While I have been doing player profiles, the Jaguars have actually been, you know, trying to make the world a better place.
Before the Iowa floods, there were tornadoes. In Iowa. That is what that state gets for having a caucus. Try to make our political process more engaging, eh? Mother nature doesn’t think so.
Anyway, one town in particular got ravaged pretty badly. Parkersburg, Iowa is a town of about 2,000. What made it so special that the Jaguars raised over 90 thousand dollars for it?
Well, to start, it is the home down of Jaguars center Brad Meester. It is also the home town of Detroit Lions defensive lineman Jared DeVries, Denver Broncos offensive lineman Casey Wiegmann and Green Bay Packers defensive lineman Aaron Kampman. Yup. A town of 2,000 produced four NFL players.
The Jaguars raised 90 thousand through donations from the team, including players and coaching staff, and through these nifty little hats they sold online and during the mini-camp.
According to NFL.com, a check for $24,000 will be given to the Aplington-Parkersburg High School (which the tornado literally seperated down the middle. And I am using literally here properly.) football program and $66,000 will go to the Parkersburg Relief Fund.
How does Meester feel about all this?
“The fundraising is huge for them,” Meester said Tuesday. “All the money that goes to the relief fund is going directly to the ones that were affected. I think it’s going to be huge for them because they are obviously going through a tough time right now having to find another place to live, having to buy everything, just the little things they have lost.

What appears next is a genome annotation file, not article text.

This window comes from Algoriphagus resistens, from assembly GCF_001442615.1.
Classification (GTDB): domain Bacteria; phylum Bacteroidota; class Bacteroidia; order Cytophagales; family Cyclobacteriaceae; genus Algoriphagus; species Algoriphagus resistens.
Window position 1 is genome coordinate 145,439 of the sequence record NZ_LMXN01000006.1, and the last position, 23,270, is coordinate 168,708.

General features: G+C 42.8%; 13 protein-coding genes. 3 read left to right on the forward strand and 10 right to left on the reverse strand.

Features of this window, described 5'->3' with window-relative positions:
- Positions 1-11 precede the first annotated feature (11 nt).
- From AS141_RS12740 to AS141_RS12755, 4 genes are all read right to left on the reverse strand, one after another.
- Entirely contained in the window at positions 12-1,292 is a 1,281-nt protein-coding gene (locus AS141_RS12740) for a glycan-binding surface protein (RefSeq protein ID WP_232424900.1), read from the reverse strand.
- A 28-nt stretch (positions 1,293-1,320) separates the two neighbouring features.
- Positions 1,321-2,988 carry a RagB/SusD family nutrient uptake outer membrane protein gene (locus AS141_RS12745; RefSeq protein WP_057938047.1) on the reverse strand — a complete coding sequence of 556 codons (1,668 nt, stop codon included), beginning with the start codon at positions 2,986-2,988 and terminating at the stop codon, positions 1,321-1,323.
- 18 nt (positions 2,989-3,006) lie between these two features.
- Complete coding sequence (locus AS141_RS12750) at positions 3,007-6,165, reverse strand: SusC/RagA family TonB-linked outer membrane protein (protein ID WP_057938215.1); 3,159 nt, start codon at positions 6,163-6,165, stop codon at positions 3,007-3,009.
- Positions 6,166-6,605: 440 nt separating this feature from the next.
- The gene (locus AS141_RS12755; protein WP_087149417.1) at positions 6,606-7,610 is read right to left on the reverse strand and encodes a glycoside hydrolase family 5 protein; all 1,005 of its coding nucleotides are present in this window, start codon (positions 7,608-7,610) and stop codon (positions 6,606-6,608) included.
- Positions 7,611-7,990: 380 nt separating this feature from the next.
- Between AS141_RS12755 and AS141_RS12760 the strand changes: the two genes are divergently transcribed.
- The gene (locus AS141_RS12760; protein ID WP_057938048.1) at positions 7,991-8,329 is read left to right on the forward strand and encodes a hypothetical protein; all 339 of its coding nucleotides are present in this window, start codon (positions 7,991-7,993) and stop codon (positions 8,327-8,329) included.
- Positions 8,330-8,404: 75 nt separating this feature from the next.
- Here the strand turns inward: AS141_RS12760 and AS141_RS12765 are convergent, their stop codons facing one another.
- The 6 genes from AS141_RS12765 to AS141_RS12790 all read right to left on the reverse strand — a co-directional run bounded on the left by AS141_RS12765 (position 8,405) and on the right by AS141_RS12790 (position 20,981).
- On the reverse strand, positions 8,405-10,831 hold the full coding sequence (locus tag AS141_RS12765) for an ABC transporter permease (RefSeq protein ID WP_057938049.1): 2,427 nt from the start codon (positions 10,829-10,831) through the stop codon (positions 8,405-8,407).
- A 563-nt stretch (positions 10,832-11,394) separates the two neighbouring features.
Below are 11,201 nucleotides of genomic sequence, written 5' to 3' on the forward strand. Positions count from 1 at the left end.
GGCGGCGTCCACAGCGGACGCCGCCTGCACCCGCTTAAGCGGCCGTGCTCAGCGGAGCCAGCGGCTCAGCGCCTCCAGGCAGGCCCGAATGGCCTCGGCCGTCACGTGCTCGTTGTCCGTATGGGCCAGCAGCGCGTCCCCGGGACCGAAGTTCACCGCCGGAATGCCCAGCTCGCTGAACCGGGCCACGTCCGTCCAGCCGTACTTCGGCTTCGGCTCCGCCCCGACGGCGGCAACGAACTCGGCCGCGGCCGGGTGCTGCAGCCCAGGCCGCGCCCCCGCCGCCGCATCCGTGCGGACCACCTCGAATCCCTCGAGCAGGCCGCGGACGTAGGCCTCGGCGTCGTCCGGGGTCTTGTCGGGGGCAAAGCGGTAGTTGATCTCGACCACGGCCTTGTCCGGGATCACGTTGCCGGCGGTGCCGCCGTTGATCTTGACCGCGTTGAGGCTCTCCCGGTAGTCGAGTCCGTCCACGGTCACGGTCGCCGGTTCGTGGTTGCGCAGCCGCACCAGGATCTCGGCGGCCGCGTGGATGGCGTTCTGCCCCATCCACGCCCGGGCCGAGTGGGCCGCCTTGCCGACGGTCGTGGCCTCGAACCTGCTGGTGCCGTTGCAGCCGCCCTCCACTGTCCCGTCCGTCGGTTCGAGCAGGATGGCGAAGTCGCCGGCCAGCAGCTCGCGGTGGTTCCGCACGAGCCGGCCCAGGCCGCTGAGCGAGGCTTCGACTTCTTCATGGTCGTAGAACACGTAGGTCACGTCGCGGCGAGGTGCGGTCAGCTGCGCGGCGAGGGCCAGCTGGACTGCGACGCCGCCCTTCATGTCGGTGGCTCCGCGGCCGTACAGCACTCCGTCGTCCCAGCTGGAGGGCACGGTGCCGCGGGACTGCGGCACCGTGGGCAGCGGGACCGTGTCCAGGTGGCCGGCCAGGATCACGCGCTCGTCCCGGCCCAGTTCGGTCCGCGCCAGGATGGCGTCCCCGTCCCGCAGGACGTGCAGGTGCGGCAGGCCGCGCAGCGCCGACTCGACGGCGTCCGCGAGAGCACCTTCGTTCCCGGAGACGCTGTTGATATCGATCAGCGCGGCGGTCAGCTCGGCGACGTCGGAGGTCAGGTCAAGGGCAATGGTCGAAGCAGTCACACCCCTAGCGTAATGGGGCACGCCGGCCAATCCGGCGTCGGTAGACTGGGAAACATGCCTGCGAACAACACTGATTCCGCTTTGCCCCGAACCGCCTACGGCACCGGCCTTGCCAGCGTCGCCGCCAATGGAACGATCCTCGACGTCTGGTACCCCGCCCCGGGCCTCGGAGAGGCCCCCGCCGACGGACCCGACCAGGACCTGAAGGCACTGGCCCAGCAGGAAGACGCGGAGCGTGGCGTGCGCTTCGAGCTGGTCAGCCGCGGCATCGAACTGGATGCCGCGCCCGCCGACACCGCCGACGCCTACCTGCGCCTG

“Having to wait for insurance to come through has been tough because they still have bills to pay and everything else. I know this will definitely help them a lot.”
The donation obviously won’t cover everything that was lost. However, it is good to see a player and a NFL team strive to make that difference.
Edit: The Jaguars just put this awesome story up on their website.
Here is a small excerpt:
He huddled with people in the organization soon after the tornado and said he needed to do something, now. The key word is “he.” He never asked for anything from anybody. The idea of producing a hat with his high school logo was quickly approved by all parties.
It’s important to note Brad is not a guy who enjoys the camera or the spotlight. He would much rather see his teammates get the attention even after the offensive line would open huge holes for Fred Taylor and Maurice Jones-Drew on a particular Sunday. That was perfectly fine with him.
This was completely different. He told our staff he would do whatever it took to get the word out about Parkersburg and the hats that were going to be sold at mini-camp. He delivered in a big way, spreading the message through interview after interview. The Jacksonville and Iowa media were very supportive in this mission. They wore the hats and never stopped talking about the situation in Iowa.
Brad was also playing father to his three young girls in Jacksonville while Jamie was assessing the damage of her parents’ home in Iowa. There was nothing left of the house, just a giant dirt hole. Brad and Jamie could have easily gone into a shell and just helped their relatives, but we learned that is not how they operate.